I remember [working on] changing my eating habits to allow all foods, all the time.  Wow that was SUUUUCH a hard thing to implement. And I will admit, probably for a good 6-8 months I was on and off with it battling the diet police thoughts.  I kept going though…OMG I ate ice cream, candy mix, huge scones, EVERYTHING pretty much every day. And WANTED it and went for it.  It was still tough, but I kept at it.  I remembered you telling me how you could have a bag of Doritos in your house and it was no big deal anymore.  I wanted that so, so bad!

…Rewind to Christmas last year.  Made bunches of cookies.  Ate bunches of cookies. Had fun doing it. But still felt I couldn’t resist.  I felt guilty some of the time but not nearly as much as previous years.  Still EVERY NIGHT I wanted cookies. I thought about them ALL THE TIME. 

Fast forward to this year.  This weekend my daughter and I made cookies again.  We made six kinds that I just CRAVED last year. Honestly, I ate one and felt….meh…’s just a cookie. It was good but I just feel different this year.  I don’t feel the pit in my stomach before I leave work knowing I’m going to [binge] later.  I feel like if I want cookies as I walk to the couch from the bed, I’ll eat them, but I just truly don’t care this year.  I’ve gone back and forth making sure this isn’t diet mentality but I am just truly not interested…It just feels different in a good way…”

While Intuitive Eating is not meant to erase ones’ desire for delicious and enjoyable foods, it can decrease the urgency and intensity a person feels if they experience intrusive thoughts about food. It is also not a practice to eat “all foods, all the time.” However, the honeymoon phase working through the principles of “making peace with food” and “challenging the food police” can be scary for people who do not trust that they will not ONLY want pizza, cookies, and donuts for every meal for the rest of their lives if allowed.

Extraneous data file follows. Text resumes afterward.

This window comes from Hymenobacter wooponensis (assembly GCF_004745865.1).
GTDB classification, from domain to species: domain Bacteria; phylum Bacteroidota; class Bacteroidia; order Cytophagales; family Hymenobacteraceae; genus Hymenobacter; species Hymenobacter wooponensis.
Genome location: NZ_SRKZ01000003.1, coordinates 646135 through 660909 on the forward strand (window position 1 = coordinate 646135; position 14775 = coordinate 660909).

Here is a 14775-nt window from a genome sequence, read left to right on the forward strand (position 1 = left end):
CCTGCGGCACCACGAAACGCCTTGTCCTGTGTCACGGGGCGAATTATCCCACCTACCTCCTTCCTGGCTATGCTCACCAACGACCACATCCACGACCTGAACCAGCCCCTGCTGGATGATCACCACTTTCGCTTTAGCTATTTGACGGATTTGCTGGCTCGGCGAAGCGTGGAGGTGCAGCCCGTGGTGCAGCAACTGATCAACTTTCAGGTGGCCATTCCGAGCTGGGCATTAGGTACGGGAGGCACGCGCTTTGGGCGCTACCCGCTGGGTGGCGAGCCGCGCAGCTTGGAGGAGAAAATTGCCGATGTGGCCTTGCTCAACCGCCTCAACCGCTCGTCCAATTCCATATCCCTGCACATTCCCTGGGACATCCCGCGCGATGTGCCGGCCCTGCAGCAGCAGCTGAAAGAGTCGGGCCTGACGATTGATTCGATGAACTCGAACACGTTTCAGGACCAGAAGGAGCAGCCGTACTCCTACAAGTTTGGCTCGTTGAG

A different client followed up with a similarly gratifying example a few months after completing a nine-month Intuitive Eating program. Again, her words speak for themselves:

“…I feel like a huge weight lifted off my shoulders. I can’t believe all of the extra burden I was carrying, even silly things, like how I look in a swimsuit!  When I’m getting dressed in the morning now, I look at myself in the mirror and always say something about how amazing my body is and how well it serves me.

I have all this extra capacity in my brain when it comes to choosing foods and eating.  My daughter and I stopped at McDonalds yesterday (something I would never have done publicly and without beating myself up previously), and I had the BEST quarter pounder with cheese. It was so juicy and hot. Last year, that would have been a binge for me, and I would have fasted and beat myself up for weeks.

colander full of multicolored grape tomatoes
Too many carbs in tomatoes? Say it isn’t so!

…My husband made a lemon zucchini ricotta pasta the other night…While I was having some, a friend called and talked to me about her Keto diet, and how she can’t eat tomatoes (wtf?), fruits, etc. and mostly just eats meats.  I was trying so hard to not roll my eyes.  In what world could you not eat tomatoes?  I would die!!  I would have totally bought into that bullsh*t last year and tried to hop on that train and lost weight!

Speaking of weight, while I never get on the scale anymore, I was down 25-lbs at the doctor’s office.  The nurse asked what my secret was, and I said, ‘I eat what I want, when I want. It’s amazing!’”

After grasping the principles and learning how to balance eating for satisfaction while caring for mental and physical wellbeing, true food freedom feels like, “I eat what I want, when I want.” All foods fit: no bingeing, no starving, no guilt.

Limitations and Inequity

Despite the successes I have had working with clients who look like me: middle class, young adult to middle-aged white cis-women, it is problematic that Intuitive Eating is only accessible for those with privilege and the means to have abundance of access to food. Unfortunately, this process does not translate to people who experience food insecurity in lower socio-economic classes or marginalized, underserved populations.